WHO director candidate shares concerns over rich countries poaching specialist nurses
Syranno Baines, Gleaner Writer
One of the candidates vying to become the next Director General of the World Health Organization (WHO), Professor Philippe Douste-Blazy, says the international health community should work to solve the problem of rich countries taking away critical healthcare workers from developing countries such as Jamaica.
Professor Douste-Blazy told The Gleaner that he shares Jamaica’s concern on the matter.
The former French health minister says a mechanism regarding human resources in public health needs to be developed that would be beneficial to both developed and developing states.
He says it is among the matters he would pursue if he becomes the next head of the WHO.
Jamaica’s health minister, Dr Christopher Tufton, told The Gleaner/Power 106 News Centre last week that he intends to raise the matter of foreign countries taking away Jamaica’s specialist nurses at the WHO board meeting in Switzerland this month.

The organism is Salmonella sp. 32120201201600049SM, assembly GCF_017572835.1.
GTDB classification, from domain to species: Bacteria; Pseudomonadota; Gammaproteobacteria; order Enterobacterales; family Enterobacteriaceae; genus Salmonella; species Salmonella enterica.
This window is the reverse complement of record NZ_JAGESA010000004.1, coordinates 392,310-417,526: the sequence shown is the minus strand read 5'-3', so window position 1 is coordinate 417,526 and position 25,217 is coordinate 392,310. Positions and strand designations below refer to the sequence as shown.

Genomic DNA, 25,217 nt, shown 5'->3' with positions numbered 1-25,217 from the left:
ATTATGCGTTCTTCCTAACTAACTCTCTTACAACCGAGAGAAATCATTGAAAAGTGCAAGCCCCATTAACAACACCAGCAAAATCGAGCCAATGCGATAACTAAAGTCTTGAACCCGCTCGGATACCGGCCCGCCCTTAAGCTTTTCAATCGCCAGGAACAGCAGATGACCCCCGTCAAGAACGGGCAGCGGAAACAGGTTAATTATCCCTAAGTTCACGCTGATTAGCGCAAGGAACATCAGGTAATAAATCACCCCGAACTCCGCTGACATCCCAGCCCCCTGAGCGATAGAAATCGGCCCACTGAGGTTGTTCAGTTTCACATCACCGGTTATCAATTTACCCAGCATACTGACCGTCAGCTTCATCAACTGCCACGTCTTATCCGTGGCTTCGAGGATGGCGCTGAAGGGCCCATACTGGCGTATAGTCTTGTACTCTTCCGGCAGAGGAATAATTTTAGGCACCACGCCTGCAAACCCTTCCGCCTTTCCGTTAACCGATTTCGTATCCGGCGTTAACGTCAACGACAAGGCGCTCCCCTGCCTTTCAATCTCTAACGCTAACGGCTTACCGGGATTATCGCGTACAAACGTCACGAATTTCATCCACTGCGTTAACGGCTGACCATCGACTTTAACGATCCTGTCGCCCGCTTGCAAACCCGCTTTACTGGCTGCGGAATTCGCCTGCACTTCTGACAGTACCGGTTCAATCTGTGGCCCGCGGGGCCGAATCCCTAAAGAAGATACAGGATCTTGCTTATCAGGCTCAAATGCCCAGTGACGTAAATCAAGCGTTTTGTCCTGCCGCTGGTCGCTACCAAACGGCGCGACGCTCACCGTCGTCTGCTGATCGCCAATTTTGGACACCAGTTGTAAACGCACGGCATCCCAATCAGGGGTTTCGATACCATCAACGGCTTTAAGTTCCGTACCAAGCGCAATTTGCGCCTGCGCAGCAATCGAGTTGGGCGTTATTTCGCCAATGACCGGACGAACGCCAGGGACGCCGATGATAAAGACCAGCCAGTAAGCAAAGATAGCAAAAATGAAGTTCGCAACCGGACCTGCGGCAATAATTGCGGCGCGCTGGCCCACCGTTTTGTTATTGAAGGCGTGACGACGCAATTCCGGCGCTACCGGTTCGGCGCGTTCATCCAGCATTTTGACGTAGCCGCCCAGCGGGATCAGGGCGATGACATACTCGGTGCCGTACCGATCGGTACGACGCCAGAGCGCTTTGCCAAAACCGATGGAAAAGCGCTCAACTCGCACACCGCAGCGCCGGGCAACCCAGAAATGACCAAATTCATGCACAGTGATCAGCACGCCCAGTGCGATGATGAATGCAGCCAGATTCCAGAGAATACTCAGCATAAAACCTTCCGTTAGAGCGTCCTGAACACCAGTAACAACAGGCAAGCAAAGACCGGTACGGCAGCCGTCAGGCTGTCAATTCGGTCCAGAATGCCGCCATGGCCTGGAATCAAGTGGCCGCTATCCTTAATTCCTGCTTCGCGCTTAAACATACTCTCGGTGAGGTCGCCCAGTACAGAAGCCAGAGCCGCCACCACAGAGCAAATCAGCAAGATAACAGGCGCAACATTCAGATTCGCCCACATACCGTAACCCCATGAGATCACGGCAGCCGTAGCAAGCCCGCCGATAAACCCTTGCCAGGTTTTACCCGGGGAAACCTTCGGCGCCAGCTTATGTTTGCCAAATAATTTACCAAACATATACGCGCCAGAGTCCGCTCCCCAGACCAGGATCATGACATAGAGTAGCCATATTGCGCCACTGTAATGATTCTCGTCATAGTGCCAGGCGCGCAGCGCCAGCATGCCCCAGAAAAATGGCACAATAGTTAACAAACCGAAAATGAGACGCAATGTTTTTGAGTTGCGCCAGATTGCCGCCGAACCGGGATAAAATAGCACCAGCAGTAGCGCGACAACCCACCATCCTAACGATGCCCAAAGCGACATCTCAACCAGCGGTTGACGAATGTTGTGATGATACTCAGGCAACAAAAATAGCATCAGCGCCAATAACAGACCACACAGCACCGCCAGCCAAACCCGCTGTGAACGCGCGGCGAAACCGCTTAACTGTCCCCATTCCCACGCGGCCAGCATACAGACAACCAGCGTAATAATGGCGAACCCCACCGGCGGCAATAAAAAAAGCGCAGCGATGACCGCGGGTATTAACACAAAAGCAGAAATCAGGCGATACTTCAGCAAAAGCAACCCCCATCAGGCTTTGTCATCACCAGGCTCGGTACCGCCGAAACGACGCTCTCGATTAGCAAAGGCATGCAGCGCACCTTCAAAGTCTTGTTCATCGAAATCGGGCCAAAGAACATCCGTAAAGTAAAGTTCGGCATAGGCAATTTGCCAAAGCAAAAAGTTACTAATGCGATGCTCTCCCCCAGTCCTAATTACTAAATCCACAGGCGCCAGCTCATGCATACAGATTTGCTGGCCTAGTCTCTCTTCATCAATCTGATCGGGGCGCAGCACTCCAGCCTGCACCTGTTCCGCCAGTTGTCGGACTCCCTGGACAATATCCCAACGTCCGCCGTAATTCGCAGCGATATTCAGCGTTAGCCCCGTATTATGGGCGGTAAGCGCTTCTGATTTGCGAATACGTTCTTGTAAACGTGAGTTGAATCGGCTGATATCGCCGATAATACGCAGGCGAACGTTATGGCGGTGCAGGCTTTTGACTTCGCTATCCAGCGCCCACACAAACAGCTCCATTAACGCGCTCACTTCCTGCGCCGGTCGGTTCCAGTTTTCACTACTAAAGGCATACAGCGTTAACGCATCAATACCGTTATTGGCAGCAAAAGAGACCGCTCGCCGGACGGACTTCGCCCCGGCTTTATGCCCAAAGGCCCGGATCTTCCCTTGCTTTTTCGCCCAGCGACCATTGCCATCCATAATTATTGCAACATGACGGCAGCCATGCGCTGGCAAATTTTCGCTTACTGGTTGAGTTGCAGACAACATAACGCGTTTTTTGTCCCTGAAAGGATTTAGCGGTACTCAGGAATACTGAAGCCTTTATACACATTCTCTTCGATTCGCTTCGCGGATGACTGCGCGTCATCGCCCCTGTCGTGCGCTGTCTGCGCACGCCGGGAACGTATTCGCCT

Noting that the Government cannot stop nurses from taking up job opportunities overseas, Dr Tufton pointed out that recruitment of these specialist nurses has created challenges for Jamaica’s health system.
Last week, Chairman of the University Hospital of the West Indies (UHWI), James Moss-Solomon, revealed that major surgeries at the hospital have been cancelled due, in part, to the chronic shortage of specialist critical care nurses.
Moss-Solomon told a monthly meeting of the Lions Club of Kingston that the recruitment of these nurses in droves by overseas entities is a major problem for the UHWI, which is a medical training hospital.